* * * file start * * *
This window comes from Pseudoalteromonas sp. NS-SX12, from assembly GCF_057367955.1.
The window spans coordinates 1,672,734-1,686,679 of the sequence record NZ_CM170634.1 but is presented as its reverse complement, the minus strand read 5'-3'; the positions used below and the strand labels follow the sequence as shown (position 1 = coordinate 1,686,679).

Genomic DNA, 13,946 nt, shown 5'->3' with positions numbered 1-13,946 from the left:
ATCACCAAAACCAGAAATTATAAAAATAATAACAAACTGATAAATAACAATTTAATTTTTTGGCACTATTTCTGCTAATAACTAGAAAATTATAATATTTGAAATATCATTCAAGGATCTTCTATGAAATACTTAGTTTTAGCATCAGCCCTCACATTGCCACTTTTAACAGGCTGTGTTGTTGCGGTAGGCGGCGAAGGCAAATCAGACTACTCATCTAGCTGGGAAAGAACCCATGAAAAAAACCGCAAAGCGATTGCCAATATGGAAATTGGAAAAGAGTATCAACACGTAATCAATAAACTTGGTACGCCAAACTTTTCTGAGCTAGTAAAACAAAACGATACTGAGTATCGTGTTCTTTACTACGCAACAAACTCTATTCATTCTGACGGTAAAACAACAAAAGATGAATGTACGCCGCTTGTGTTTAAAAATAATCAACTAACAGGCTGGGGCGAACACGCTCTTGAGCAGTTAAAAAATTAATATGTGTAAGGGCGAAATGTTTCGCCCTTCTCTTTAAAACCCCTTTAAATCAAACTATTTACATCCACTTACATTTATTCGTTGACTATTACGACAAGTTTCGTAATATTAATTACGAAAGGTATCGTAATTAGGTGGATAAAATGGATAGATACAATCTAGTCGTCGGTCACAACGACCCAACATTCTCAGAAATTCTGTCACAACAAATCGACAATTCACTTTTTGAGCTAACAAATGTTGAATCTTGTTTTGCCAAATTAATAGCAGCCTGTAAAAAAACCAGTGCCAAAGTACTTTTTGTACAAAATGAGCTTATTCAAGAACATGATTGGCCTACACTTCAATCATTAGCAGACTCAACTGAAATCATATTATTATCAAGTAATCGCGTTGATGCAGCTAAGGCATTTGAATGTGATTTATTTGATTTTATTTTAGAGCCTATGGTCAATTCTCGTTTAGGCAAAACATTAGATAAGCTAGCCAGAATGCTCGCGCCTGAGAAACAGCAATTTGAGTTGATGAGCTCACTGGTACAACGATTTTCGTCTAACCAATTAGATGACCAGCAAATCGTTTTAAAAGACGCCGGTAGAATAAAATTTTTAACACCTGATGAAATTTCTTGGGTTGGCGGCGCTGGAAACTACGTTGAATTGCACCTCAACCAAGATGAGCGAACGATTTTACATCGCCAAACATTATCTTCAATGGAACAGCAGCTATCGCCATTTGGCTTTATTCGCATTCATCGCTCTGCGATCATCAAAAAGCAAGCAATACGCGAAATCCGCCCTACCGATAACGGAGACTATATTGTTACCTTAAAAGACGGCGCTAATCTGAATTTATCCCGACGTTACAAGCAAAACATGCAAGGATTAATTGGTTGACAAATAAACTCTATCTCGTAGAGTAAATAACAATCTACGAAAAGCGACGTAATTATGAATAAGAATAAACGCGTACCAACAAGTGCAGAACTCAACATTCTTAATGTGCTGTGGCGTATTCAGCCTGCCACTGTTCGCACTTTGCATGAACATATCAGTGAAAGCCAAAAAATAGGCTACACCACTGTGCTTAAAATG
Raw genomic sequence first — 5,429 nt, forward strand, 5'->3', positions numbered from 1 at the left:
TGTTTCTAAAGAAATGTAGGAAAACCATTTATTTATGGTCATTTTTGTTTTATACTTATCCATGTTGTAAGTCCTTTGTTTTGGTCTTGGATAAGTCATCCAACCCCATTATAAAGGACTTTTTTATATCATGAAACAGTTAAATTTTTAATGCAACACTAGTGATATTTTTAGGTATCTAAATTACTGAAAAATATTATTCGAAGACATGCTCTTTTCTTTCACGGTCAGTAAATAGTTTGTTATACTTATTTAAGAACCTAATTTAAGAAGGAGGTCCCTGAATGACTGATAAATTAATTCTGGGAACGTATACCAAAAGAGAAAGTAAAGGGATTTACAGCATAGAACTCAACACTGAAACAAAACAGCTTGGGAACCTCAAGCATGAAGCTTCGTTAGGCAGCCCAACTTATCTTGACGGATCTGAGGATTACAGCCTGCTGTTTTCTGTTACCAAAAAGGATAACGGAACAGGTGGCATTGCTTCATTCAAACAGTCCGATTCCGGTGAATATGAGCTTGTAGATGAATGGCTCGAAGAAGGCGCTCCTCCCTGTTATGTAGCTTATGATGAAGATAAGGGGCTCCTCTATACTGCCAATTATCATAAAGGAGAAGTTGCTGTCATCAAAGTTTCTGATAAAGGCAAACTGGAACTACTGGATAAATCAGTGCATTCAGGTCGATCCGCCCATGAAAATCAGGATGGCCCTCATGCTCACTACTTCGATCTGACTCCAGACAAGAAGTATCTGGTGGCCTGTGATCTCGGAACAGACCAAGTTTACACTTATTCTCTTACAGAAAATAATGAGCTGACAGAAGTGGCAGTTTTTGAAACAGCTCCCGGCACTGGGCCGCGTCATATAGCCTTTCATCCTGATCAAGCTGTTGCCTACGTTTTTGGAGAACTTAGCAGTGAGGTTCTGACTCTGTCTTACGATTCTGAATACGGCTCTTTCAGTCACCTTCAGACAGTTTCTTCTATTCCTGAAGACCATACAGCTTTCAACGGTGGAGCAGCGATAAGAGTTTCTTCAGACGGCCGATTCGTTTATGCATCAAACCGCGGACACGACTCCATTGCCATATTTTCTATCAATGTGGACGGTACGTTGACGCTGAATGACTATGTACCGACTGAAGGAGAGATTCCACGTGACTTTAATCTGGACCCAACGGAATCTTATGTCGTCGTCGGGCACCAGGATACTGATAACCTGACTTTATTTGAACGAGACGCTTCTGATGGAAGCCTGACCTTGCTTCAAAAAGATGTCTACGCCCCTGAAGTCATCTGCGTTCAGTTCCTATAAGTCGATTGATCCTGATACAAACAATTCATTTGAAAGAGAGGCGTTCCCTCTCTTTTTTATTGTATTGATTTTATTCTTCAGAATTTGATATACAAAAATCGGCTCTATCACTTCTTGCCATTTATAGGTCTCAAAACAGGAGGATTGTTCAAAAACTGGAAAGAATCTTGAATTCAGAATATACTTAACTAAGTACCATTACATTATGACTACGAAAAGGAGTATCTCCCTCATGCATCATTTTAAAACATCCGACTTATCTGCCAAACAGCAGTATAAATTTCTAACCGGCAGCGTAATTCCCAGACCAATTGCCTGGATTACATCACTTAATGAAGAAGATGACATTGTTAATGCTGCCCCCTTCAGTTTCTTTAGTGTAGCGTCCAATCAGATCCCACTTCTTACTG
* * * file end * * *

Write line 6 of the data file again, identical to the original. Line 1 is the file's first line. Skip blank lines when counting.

TGTTTCTAAAGAAATGTAGGAAAACCATTTATTTATGGTCATTTTTGTTTTATACTTATCCATGTTGTAAGTCCTTTGTTTTGGTCTTGGATAAGTCATCCAACCCCATTATAAAGGACTTTTTTATATCATGAAACAGTTAAATTTTTAATGCAACACTAGTGATATTTTTAGGTATCTAAATTACTGAAAAATATTATTCGAAGACATGCTCTTTTCTTTCACGGTCAGTAAATAGTTTGTTATACTTATTTAAGAACCTAATTTAAGAAGGAGGTCCCTGAATGACTGATAAATTAATTCTGGGAACGTATACCAAAAGAGAAAGTAAAGGGATTTACAGCATAGAACTCAACACTGAAACAAAACAGCTTGGGAACCTCAAGCATGAAGCTTCGTTAGGCAGCCCAACTTATCTTGACGGATCTGAGGATTACAGCCTGCTGTTTTCTGTTACCAAAAAGGATAACGGAACAGGTGGCATTGCTTCATTCAAACAGTCCGATTCCGGTGAATATGAGCTTGTAGATGAATGGCTCGAAGAAGGCGCTCCTCCCTGTTATGTAGCTTATGATGAAGATAAGGGGCTCCTCTATACTGCCAATTATCATAAAGGAGAAGTTGCTGTCATCAAAGTTTCTGATAAAGGCAAACTGGAACTACTGGATAAATCAGTGCATTCAGGTCGATCCGCCCATGAAAATCAGGATGGCCCTCATGCTCACTACTTCGATCTGACTCCAGACAAGAAGTATCTGGTGGCCTGTGATCTCGGAACAGACCAAGTTTACACTTATTCTCTTACAGAAAATAATGAGCTGACAGAAGTGGCAGTTTTTGAAACAGCTCCCGGCACTGGGCCGCGTCATATAGCCTTTCATCCTGATCAAGCTGTTGCCTACGTTTTTGGAGAACTTAGCAGTGAGGTTCTGACTCTGTCTTACGATTCTGAATACGGCTCTTTCAGTCACCTTCAGACAGTTTCTTCTATTCCTGAAGACCATACAGCTTTCAACGGTGGAGCAGCGATAAGAGTTTCTTCAGACGGCCGATTCGTTTATGCATCAAACCGCGGACACGACTCCATTGCCATATTTTCTATCAATGTGGACGGTACGTTGACGCTGAATGACTATGTACCGACTGAAGGAGAGATTCCACGTGACTTTAATCTGGACCCAACGGAATCTTATGTCGTCGTCGGGCACCAGGATACTGATAACCTGACTTTATTTGAACGAGACGCTTCTGATGGAAGCCTGACCTTGCTTCAAAAAGATGTCTACGCCCCTGAAGTCATCTGCGTTCAGTTCCTATAAGTCGATTGATCCTGATACAAACAATTCATTTGAAAGAGAGGCGTTCCCTCTCTTTTTTATTGTATTGATTTTATTCTTCAGAATTTGATATACAAAAATCGGCTCTATCACTTCTTGCCATTTATAGGTCTCAAAACAGGAGGATTGTTCAAAAACTGGAAAGAATCTTGAATTCAGAATATACTTAACTAAGTACCATTACATTATGACTACGAAAAGGAGTATCTCCCTCATGCATCATTTTAAAACATCCGACTTATCTGCCAAACAGCAGTATAAATTTCTAACCGGCAGCGTAATTCCCAGACCAATTGCCTGGATTACATCACTTAATGAAGAAGATGACATTGTTAATGCTGCCCCCTTCAGTTTCTTTAGTGTAGCGTCCAATCAGATCCCACTTCTTACTG